Record Display for the EPA National Library Catalog

RECORD NUMBER: 376 OF 899

OLS Field Name OLS Field Data
Main Title Installation and testing of indoor radon reduction techniques in 40 eastern Pennsylvania houses : project summary /
Author Scott, A. G.
Publisher U.S. Environmental Protection Agency, Air and Energy Engineering Research Laboratory, Center for Environmental Research Information
Year Published 1988
Report Number EPA/600-S8-88-002
OCLC Number 898287194
Subjects Radon--Safety measures.
Internet Access
Description Access URL
http://nepis.epa.gov/Exe/ZyPDF.cgi?Dockey=30003UVW.PDF
Holdings
Library Call Number Additional Info Location Last
Modified
Checkout
Status
EJBD ARCHIVE EPA 600-S8-88-002 In Binder Headquarters Library/Washington,DC 11/07/2017
EJBD  EPA 600-S8-88-002 In Binder Headquarters Library/Washington,DC 10/05/2018
Collation 5 pages ; 28 cm.
Notes
"EPA/600-S8-88-002." "Feb 1988." Caption title. At head of title: Project Summary.
Contents Notes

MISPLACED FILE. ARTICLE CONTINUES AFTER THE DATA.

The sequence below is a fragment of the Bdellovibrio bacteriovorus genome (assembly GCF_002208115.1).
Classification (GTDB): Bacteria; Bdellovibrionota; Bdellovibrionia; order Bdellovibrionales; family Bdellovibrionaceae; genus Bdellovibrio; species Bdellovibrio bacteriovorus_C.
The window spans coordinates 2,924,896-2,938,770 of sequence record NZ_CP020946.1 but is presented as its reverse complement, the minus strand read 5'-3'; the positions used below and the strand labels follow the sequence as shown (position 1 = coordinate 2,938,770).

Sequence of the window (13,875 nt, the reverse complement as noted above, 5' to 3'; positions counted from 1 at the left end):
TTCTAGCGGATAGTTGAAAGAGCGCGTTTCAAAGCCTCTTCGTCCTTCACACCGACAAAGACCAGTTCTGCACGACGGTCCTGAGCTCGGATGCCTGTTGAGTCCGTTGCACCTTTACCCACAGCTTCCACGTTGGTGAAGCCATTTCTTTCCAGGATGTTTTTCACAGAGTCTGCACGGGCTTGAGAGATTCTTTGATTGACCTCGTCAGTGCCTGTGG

Indoor radon reduction measures were tested in 40 existing houses with significantly evaluated radon concentrations in eastern Pennsylvania. In all but one, soil gas was the predominant source of the radon. The houses all had basements, sometimes with an adjoining slab-on-grade or crawl-space wing. Most of the radon mitigation techniques involved some form of active soil ventilation. In addition, three heat recovery ventilators (HRVs) were tested, and two carbon filters were tested for removing radon from well water. The tests showed that significant radon reductions (90 - 99%) can be achieved with properly designed active soil ventilation systems. In basement houses with concrete floor slabs, suction on perimeter drain tiles can be very effective when a reasonably complete loop of drain tiles exist. Sub-slab suction (with individual suction pipes penetrating the sub-slab region) would be the next technique of choice, though it can be important that the suction pipes be carefully located when sub-slab permeability is poor. Ventilation of block wall cavities can give less predictable results. HRVs can provide moderate radon reductions (usually no greater than about 50% for reasonably sized HRVs), although their effectiveness in different parts of a house cannot always be reliably predicted. Carbon filtration can remove significant amounts of radon from water (up to 95-99%), at least over the 9-month period that they were tested in this study. The source of the carbon can be very important.